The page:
Mulching Your Garden
Mulch provides a nice look and
added benefits to your plants.
- Cover garden beds with a layer of mulch to keep weeds down and reduce the need for water. Annual weed seeds are less likely to sprout when the soil is covered with enough mulch to keep the soil surface in the dark.
- When it comes to water, even a thin layer of mulch -- nature's moisturizer -- will reduce evaporation from the soil surface. Thicker mulches can reduce water use by as much as 50 percent.
Mulches vary in their appearance, makeup, and texture, which will influence how you use them. Here are some examples:
Varying appearances: For a soothing, natural-looking garden, use dark-colored organic mulches made of bark or compost. For a brilliant-looking garden, consider a mulch of bright gravel. In utilitarian gardens like a vegetable garden, plastic or straw makes excellent mulch.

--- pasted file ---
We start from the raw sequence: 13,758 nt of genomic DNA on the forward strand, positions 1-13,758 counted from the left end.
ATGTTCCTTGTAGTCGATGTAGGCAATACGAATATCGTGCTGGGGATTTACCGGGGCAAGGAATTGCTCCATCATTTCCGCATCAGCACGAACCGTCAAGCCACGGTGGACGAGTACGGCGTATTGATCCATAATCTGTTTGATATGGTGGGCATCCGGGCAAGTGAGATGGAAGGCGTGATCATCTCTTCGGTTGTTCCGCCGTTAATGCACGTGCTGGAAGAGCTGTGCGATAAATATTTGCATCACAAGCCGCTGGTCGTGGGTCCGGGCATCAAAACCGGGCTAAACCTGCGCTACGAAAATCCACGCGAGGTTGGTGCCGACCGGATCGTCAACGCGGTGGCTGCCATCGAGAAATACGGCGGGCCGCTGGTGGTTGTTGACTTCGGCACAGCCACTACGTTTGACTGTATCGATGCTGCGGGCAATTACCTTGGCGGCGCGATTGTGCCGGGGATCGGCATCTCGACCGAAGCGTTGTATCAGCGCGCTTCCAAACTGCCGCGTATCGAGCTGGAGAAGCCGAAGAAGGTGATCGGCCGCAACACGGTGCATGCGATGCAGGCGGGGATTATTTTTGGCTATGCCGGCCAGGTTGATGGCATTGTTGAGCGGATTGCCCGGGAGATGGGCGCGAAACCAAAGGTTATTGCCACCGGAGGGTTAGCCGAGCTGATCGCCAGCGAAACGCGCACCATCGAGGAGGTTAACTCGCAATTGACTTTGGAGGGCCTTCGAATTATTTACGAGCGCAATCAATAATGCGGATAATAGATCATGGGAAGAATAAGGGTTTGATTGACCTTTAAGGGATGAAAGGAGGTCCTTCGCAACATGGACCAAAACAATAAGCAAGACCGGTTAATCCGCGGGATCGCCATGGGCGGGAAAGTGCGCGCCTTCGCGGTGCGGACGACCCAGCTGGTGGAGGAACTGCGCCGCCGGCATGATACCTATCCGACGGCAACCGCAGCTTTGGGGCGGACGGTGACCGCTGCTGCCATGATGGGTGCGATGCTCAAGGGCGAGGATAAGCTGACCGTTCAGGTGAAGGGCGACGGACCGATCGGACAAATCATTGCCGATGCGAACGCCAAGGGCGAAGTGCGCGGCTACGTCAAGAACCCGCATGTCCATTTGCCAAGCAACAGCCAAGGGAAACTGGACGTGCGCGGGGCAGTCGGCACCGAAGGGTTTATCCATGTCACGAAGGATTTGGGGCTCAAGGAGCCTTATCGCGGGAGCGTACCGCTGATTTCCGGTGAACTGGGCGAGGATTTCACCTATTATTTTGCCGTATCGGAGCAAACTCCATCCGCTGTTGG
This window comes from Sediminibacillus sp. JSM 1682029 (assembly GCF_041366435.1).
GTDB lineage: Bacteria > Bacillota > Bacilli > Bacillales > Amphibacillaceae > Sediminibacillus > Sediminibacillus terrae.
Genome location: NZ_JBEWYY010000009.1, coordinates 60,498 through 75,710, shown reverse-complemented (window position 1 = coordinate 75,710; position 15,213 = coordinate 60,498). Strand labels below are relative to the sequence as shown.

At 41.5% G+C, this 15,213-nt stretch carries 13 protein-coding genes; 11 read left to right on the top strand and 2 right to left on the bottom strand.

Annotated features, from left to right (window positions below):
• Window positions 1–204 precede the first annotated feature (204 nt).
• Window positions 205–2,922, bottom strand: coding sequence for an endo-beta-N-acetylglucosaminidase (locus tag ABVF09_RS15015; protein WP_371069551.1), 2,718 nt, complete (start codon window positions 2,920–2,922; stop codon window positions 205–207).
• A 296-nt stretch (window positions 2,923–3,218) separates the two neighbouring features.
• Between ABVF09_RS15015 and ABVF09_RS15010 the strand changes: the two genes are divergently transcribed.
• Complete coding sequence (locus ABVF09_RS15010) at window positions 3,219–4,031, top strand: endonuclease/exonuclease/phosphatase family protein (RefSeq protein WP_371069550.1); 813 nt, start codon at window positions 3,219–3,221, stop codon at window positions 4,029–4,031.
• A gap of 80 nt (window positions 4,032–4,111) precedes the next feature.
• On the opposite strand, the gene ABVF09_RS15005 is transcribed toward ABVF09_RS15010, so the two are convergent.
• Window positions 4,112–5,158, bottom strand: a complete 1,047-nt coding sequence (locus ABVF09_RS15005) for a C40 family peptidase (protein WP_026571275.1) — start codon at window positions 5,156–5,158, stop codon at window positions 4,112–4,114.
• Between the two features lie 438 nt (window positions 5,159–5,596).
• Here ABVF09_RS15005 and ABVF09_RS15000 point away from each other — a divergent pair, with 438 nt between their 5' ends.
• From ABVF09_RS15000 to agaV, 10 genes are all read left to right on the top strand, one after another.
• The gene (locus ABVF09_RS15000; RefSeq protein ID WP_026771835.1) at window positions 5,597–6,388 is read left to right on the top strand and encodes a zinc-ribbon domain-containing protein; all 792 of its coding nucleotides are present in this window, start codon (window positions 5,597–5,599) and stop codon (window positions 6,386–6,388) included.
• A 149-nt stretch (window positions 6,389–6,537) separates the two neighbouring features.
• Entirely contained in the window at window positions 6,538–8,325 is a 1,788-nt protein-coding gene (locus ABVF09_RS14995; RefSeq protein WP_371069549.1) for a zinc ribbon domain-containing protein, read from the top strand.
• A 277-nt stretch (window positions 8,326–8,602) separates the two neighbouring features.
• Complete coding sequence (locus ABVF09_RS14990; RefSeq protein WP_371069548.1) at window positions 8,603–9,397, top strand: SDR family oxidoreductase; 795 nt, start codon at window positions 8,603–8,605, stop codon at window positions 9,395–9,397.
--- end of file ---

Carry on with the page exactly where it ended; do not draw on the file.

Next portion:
Soil improvement: This calls for the use of organic mulches that break down to add organic matter to the soil.
Texture: For maximum effectiveness with only a thin mulch layer, look for fine-textured mulches such as twice-shredded bark, compost, or cocoa hulls. For an airy mulch, try thicker layers of coarse-textured mulches such as straw or bark chunks.
Mulch new plants with straw or chopped leaves after planting in the fall to prevent root damage during winter. A little mulch used immediately after planting can help to keep the soil moist and encourage continued root growth.But the main reason to mulch lies ahead, in winter. Alternately freezing and thawing, expanding and contracting soil can break new roots or even push new plantings out of the ground, a process called soil heaving. By mulching generously with an airy material like straw when the soil first freezes, you can help keep the soil frozen until winter ends, at which point the mulch can be removed.
Check out the next section for other garden care tips, including how to stake floppy plants and when to give up on a plant that's not thriving in your garden.
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